Under the Radar

166: API Wish List


00:00:00   Welcome to Under the Radar,

00:00:02   a show about independent iOS app development.

00:00:04   I'm Marco Arment.

00:00:05   - And I'm David Smith.

00:00:06   Under the Radar is never longer than 30 minutes,

00:00:08   so let's get started.

00:00:09   - So WWDC is next week.

00:00:12   We are super, super excited.

00:00:14   I know I am.

00:00:15   This to me, this is like the biggest event

00:00:17   of the year for me,

00:00:18   'cause I don't watch any sports or anything.

00:00:20   This to me, this is my Super Bowl.

00:00:21   This is everything.

00:00:22   This is everything Apple's gonna lay out

00:00:25   for the next year in software.

00:00:27   It affects so much of what our jobs will be.

00:00:30   Sometimes they tease some new hardware too,

00:00:32   but this is mostly a software-focused event,

00:00:34   and so I am just so excited for this.

00:00:37   - Yeah, and it's like Apple Friends Thanksgiving,

00:00:40   where we all get together in one place

00:00:43   and get to see each other,

00:00:45   which is also kinda nice.

00:00:46   - Yeah, that's true.

00:00:47   - It is both the spectator spectacle of it.

00:00:51   There's the work aspect that just dictates

00:00:53   what I'm gonna do,

00:00:54   how busy I am gonna be this summer.

00:00:56   If I'm, you know, how much I can,

00:00:58   it's like work on new stuff or be changing old stuff,

00:01:00   and then plus, yeah, it's just being,

00:01:02   spending a week in San Jose with all my Apple friends.

00:01:05   I think that worked out.

00:01:06   This is the 11th year I'll be going to WWDC,

00:01:11   which is kind of amazing when I think about.

00:01:13   Like, it's, you know, I've been going for essentially,

00:01:16   you know, basically as long as my son is old,

00:01:18   and like he's pretty old.

00:01:20   He's in upper elementary school now,

00:01:21   so it's like WWDC has been a part of his entire life,

00:01:24   and as a result, it's kind of an important part

00:01:27   of my life as well.

00:01:29   - Yeah, that's great.

00:01:30   Yeah, coincidentally, this is also my 11th year there.

00:01:32   And yeah, I just love it so much.

00:01:35   And so anyway, we decided this week,

00:01:37   you know, a lot of our podcasts and everything

00:01:39   are doing like predictions and everything

00:01:41   for what might be announced in iOS,

00:01:42   what kind of hardware might come out.

00:01:44   We're gonna focus our WWDC episode,

00:01:46   or our pre-WWDC episode,

00:01:47   on our wish list for what we want from an API perspective.

00:01:53   So as developers, like, what kinds of API additions

00:01:56   or changes are we looking for from the platforms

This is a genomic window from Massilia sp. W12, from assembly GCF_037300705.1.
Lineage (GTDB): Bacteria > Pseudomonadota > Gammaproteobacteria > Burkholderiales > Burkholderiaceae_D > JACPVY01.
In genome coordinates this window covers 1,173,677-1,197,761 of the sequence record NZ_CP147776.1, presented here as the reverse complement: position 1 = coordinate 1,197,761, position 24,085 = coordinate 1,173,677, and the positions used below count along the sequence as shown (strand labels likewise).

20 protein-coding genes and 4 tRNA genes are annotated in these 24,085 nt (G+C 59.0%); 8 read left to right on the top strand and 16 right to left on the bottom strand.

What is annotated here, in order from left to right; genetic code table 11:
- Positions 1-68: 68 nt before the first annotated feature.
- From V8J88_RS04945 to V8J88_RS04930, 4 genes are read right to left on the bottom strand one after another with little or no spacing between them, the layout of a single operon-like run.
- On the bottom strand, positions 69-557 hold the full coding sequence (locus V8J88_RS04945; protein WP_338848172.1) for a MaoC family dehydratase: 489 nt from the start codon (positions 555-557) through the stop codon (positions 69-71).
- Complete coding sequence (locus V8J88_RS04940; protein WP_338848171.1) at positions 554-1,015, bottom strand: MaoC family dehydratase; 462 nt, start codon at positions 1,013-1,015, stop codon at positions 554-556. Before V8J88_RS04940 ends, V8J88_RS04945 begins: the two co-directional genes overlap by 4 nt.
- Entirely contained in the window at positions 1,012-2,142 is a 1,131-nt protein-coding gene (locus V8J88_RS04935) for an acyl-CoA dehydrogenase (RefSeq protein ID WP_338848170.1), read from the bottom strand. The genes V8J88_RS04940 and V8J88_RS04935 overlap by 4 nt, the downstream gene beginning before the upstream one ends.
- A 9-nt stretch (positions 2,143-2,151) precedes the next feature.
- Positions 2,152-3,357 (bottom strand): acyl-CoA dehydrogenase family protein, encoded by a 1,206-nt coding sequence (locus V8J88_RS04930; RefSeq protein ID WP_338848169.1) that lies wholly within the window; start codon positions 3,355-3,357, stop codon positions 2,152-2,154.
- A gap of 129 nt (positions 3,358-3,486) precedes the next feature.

00:01:58   to make our jobs easier, to make our apps better, et cetera?

00:02:02   - Yeah, and I think too, it's fun for us to look at,

00:02:04   yeah, perhaps at a lower level than many

00:02:07   of the other tech podcasts might look,

00:02:08   because obviously that's what we do.

00:02:10   We get more into the weeds,

00:02:11   and at a bit more of a technical level.

00:02:13   But I'm kind of imagining, like, every year

00:02:16   at the platform State of the Union,

00:02:18   which is the big event after the, you know,

00:02:20   sort of there's the keynote in the morning,

00:02:22   and they have, like, a two-hour break for lunch,

00:02:24   and then they have the platform State of the Union.

00:02:26   And what I always find really fascinating is during that,

00:02:29   there'll be certain points when people are cheering

00:02:32   and, like, losing their minds over ostensibly really small

00:02:36   or minor changes to things.

00:02:38   Like, there'll be some tweak in Xcode

00:02:40   that everyone goes wild for,

00:02:42   and, like, those are the kind of things

00:02:43   that I'm kind of trying to think about,

00:02:45   like, what would I be cheering for

00:02:47   if they announced or changed or tweaked

00:02:49   and announced to the platform State of the Union?

00:02:51   Like, this isn't the stuff that they're gonna announce

00:02:52   in the morning, which is all the big user-facing features

00:02:54   and cool stuff like that.

00:02:55   Like, this is much more, you know, for us, for developers.

00:02:59   - So for me, I think my very first thing

00:03:01   is something that, you know,

00:03:03   a lot of my wishes are more specific to Overcast

00:03:05   and my specific needs,

00:03:06   but I think this one would be one of those things

00:03:08   that would get literally every single person

00:03:11   in the audience to cheer.

00:03:12   I want to eliminate the need

00:03:15   for as many of my UITableView hacks as possible.